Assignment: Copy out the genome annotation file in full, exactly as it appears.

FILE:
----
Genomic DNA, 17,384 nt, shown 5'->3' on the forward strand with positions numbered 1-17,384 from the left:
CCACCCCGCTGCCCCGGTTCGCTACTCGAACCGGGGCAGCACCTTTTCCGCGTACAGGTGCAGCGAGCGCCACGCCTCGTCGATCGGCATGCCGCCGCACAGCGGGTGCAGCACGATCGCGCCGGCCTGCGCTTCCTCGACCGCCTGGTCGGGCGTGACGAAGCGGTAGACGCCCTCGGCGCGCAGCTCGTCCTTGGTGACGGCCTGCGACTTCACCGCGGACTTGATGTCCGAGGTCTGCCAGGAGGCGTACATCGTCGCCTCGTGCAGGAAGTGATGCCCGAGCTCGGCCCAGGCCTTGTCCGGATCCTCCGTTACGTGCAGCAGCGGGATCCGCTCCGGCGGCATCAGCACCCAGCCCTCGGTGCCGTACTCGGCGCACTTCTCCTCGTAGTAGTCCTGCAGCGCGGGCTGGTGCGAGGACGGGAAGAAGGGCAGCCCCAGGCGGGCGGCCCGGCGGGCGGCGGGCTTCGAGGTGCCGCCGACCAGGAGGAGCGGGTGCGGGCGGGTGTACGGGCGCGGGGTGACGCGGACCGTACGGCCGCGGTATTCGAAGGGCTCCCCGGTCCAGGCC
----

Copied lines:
Genomic DNA, 17,384 nt, shown 5'->3' on the forward strand with positions numbered 1-17,384 from the left:
CCACCCCGCTGCCCCGGTTCGCTACTCGAACCGGGGCAGCACCTTTTCCGCGTACAGGTGCAGCGAGCGCCACGCCTCGTCGATCGGCATGCCGCCGCACAGCGGGTGCAGCACGATCGCGCCGGCCTGCGCTTCCTCGACCGCCTGGTCGGGCGTGACGAAGCGGTAGACGCCCTCGGCGCGCAGCTCGTCCTTGGTGACGGCCTGCGACTTCACCGCGGACTTGATGTCCGAGGTCTGCCAGGAGGCGTACATCGTCGCCTCGTGCAGGAAGTGATGCCCGAGCTCGGCCCAGGCCTTGTCCGGATCCTCCGTTACGTGCAGCAGCGGGATCCGCTCCGGCGGCATCAGCACCCAGCCCTCGGTGCCGTACTCGGCGCACTTCTCCTCGTAGTAGTCCTGCAGCGCGGGCTGGTGCGAGGACGGGAAGAAGGGCAGCCCCAGGCGGGCGGCCCGGCGGGCGGCGGGCTTCGAGGTGCCGCCGACCAGGAGGAGCGGGTGCGGGCGGGTGTACGGGCGCGGGGTGACGCGGACCGTACGGCCGCGGTATTCGAAGGGCTCCCCGGTCCAGGCC